Humane agent urges people: Don't abandon pets in a move

Neighbors should call as soon as they suspect something's amiss.
YOUNGSTOWN -- Don't leave home -- for good -- without them.
Your pets, that is.
In the past three weeks, there have been roughly 40 "move-outs," the term Animal Charity humane agent Dave Nelson uses to describe people who move and leave their pets behind. It's not unusual, he said, to find more than one animal abandoned, sometimes in a locked house.
He blames the economy for part of the problem.
People out of work may leave town to find employment and believe they can no longer afford their pets. Sometimes they move into an apartment that doesn't allow pets.
Whatever the reason, Nelson said it's inhumane -- and against the law. People who leave their pets in the lurch can be charged with abandonment and animal cruelty, he said.
The 40 most recent move-outs involved about 60 pets, mostly dogs and cats, Nelson said. There's also the occasional forsaken horse, sheep, alligator, scorpion and snake.
What usually happens
"Neighbors will notice no activity and then hear a dog barking and call us," Nelson said Friday. "If the animals are locked in a house, I have to leave a notice on the door and go back in 24 hours -- I can't just take somebody's animals."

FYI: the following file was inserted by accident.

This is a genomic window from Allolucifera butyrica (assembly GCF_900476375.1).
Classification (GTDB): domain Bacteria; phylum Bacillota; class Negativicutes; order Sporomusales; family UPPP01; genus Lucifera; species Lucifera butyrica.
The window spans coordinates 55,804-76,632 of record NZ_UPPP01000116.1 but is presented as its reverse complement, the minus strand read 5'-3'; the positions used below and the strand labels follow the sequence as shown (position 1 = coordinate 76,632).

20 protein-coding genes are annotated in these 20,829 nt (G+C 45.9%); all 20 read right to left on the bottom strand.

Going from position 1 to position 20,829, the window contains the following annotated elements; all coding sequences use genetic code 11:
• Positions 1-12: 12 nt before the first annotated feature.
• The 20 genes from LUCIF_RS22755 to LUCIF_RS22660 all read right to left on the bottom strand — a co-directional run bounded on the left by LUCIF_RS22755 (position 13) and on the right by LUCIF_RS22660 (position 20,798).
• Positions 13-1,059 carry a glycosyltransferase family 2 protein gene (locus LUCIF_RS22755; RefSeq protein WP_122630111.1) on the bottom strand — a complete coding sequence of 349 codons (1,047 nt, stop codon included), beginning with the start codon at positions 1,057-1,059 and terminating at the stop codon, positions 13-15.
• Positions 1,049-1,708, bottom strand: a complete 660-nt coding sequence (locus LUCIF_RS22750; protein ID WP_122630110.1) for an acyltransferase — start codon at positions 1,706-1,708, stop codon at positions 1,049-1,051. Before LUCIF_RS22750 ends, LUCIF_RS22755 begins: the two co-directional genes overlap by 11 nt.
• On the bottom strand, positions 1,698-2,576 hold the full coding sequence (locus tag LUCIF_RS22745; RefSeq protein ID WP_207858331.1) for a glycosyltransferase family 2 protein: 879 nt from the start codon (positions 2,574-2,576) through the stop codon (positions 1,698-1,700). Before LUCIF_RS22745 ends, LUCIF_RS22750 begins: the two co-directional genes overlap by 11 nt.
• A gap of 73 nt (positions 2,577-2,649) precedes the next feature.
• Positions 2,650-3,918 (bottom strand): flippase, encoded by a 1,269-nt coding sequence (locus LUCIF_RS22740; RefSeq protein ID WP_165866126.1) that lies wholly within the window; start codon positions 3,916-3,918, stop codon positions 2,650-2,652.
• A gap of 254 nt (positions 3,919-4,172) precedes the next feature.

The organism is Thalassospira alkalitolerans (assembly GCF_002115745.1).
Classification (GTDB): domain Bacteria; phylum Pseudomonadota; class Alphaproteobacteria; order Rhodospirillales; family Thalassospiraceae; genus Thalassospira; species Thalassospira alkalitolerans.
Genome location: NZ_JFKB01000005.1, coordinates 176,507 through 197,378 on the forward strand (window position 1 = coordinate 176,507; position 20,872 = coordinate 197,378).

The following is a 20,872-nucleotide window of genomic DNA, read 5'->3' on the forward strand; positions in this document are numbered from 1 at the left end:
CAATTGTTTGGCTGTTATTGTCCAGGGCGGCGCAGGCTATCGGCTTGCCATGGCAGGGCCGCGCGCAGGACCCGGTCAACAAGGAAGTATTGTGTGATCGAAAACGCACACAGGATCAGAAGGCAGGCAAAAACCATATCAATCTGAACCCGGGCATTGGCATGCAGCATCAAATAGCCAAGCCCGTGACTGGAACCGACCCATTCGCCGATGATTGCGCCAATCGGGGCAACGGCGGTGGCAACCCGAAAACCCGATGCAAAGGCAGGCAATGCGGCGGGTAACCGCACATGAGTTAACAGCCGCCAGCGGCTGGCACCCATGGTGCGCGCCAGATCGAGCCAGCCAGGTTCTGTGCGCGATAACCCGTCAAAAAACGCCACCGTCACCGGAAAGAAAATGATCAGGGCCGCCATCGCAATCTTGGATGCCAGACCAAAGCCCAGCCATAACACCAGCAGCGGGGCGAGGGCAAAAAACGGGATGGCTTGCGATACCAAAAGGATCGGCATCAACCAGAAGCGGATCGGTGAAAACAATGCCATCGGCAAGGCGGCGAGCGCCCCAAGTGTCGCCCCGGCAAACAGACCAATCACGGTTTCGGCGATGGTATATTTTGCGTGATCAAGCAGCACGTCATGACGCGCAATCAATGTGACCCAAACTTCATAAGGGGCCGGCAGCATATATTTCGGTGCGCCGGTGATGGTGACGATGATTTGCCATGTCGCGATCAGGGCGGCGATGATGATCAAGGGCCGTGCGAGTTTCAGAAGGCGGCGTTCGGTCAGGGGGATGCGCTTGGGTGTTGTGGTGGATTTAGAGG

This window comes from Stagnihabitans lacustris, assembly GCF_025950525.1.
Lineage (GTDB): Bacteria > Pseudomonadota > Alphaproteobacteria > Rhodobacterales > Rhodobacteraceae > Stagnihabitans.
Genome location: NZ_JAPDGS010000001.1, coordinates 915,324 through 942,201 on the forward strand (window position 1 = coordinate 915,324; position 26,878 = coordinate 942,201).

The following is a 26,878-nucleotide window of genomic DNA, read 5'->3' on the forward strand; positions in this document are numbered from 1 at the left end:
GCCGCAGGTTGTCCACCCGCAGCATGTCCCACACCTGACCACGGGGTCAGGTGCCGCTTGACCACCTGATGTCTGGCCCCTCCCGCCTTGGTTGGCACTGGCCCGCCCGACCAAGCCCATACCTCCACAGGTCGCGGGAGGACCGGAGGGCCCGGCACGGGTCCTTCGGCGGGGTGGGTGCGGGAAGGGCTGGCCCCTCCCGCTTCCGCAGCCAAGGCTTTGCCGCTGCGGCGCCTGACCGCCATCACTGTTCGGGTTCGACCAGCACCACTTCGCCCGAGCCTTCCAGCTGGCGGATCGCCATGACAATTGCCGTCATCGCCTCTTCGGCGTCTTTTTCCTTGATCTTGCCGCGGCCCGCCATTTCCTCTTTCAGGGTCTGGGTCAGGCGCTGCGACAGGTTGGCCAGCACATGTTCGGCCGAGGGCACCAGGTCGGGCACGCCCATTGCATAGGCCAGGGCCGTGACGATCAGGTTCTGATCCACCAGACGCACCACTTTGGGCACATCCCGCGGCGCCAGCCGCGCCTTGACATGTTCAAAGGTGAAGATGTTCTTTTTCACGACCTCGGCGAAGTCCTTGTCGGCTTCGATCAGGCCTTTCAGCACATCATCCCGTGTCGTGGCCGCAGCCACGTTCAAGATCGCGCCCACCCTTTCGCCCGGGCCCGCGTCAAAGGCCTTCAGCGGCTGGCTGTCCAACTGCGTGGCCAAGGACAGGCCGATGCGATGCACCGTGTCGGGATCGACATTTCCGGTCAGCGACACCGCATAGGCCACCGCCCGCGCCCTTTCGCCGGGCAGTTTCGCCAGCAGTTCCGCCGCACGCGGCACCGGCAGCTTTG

Nelson said the law does allow him to immediately rescue animals left in a locked house or apartment if he can see inside and determine they are in distress. If they are stranded outside, he will leave food and water and return the next day to see if the notice is still on the door.
The notice advises the resident to contact Animal Charity on South Avenue within 24 hours. If the resident doesn't call, the animals can be taken.
Nelson said he usually finds starving or dead animals. As an example, he said, he found starving dogs at a house on the West Side; the owners had moved to West Virginia.
"It's like leaving little kids in a locked house," Nelson said. "How could you leave animals helpless in a locked house?"
The humane thing to do is take unwanted pets to a shelter or the dog pound, he said.
He said it's important for neighbors or landlords, once they notice no activity at a house or apartment and suspect animals have been left behind, to call Animal Charity as soon as possible.
Once in a while, animals are stranded in a house or yard because their owners are in the hospital or in jail and they've failed to make arrangements to have someone feed the pets, Nelson said.
Friday afternoon, Nelson was called to a house in the 13000 block of Market Street in North Lima. He found two dogs in the house, two in the garage, two in a shed and one in the yard.
Nelson said the owner hasn't seen the renter in weeks and maintenance people have been feeding the dogs. The investigation continues, he said.

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